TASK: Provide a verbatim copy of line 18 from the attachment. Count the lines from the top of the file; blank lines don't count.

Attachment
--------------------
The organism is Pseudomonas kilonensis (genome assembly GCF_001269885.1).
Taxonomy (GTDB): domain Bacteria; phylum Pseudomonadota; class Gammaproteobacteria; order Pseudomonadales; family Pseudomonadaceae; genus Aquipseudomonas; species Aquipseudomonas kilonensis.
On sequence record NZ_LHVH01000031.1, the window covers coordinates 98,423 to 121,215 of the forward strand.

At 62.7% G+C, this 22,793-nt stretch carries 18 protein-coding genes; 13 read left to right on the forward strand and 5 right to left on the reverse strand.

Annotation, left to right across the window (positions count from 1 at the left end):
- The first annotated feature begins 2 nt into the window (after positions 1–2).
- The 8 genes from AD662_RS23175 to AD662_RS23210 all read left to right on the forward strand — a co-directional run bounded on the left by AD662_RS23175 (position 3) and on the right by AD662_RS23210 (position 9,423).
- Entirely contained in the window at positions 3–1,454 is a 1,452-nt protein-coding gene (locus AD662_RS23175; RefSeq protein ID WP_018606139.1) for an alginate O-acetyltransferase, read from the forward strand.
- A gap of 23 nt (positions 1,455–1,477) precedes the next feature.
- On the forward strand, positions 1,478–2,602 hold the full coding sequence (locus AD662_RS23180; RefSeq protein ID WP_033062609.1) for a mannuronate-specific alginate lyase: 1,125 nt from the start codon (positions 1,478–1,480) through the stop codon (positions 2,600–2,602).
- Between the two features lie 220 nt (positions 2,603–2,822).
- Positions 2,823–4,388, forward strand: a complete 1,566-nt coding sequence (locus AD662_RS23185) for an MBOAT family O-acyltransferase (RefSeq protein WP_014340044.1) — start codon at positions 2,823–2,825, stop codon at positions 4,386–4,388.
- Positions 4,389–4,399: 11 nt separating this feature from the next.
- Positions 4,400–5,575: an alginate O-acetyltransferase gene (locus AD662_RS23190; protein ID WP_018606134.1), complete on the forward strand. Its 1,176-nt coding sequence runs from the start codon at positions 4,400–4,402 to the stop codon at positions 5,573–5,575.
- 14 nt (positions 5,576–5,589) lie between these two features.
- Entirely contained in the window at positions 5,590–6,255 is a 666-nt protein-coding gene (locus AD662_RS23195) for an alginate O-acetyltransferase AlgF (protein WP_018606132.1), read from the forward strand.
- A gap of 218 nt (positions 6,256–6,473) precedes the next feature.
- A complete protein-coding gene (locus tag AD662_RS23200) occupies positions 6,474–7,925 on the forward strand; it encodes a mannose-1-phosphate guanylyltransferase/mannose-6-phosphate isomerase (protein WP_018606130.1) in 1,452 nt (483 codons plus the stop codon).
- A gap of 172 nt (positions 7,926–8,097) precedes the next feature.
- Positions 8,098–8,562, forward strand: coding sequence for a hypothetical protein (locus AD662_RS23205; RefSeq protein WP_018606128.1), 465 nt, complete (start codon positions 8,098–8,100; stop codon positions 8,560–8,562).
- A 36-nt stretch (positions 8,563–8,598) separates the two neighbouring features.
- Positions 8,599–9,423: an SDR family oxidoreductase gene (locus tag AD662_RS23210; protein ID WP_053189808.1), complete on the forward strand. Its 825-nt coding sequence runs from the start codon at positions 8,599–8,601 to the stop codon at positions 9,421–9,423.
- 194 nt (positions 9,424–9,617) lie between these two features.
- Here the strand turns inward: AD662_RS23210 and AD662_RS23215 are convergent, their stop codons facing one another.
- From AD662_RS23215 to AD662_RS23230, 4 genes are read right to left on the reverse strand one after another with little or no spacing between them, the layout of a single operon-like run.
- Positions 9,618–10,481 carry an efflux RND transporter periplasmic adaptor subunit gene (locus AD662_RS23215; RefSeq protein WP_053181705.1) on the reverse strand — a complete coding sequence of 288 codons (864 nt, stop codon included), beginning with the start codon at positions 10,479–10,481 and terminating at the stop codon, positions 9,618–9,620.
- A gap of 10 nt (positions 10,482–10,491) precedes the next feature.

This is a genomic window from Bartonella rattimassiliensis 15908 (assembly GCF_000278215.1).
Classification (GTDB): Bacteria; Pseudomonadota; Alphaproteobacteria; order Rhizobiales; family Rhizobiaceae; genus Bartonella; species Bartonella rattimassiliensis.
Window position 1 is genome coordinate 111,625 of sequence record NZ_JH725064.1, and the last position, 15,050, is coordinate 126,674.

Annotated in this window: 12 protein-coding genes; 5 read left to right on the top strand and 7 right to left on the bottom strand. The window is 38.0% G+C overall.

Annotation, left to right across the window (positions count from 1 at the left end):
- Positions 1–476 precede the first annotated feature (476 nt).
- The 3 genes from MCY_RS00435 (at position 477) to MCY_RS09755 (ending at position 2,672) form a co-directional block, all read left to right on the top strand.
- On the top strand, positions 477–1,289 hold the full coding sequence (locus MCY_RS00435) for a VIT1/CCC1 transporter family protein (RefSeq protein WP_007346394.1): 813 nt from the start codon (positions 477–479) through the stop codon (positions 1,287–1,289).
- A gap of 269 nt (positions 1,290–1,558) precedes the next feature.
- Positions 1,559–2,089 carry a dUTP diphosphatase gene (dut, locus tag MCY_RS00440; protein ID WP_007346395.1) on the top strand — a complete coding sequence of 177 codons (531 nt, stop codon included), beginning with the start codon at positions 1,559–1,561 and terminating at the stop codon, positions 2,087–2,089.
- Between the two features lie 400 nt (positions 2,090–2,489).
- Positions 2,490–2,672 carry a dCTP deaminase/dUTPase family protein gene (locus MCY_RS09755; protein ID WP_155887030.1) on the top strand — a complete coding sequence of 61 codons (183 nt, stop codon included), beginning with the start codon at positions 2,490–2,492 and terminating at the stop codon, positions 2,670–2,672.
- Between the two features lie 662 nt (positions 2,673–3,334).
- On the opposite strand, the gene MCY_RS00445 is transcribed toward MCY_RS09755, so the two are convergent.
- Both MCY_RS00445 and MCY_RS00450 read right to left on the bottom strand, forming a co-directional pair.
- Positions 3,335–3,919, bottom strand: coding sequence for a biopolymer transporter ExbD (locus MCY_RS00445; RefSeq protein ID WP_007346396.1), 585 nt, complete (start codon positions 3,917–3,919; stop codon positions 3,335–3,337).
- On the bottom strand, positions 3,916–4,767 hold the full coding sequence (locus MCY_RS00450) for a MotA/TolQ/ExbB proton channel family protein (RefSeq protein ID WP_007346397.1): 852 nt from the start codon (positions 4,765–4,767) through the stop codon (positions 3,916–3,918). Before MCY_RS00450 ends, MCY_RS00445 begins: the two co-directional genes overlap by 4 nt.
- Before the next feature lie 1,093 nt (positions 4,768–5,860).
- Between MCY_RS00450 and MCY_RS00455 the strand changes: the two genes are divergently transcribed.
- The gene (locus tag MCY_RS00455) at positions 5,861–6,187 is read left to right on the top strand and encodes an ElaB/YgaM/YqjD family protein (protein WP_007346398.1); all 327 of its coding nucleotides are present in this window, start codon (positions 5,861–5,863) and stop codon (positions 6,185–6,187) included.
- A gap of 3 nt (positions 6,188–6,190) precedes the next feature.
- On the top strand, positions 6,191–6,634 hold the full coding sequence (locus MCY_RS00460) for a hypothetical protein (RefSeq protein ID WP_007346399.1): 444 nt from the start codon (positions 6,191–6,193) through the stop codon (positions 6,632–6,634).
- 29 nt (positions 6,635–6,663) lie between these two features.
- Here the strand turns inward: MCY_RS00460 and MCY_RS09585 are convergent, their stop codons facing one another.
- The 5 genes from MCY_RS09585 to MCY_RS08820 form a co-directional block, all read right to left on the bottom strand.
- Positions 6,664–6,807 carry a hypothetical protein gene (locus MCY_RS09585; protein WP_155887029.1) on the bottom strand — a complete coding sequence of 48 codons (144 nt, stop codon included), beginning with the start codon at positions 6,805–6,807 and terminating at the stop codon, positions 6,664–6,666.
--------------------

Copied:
- A complete protein-coding gene (locus tag AD662_RS23200) occupies positions 6,474–7,925 on the forward strand; it encodes a mannose-1-phosphate guanylyltransferase/mannose-6-phosphate isomerase (protein WP_018606130.1) in 1,452 nt (483 codons plus the stop codon).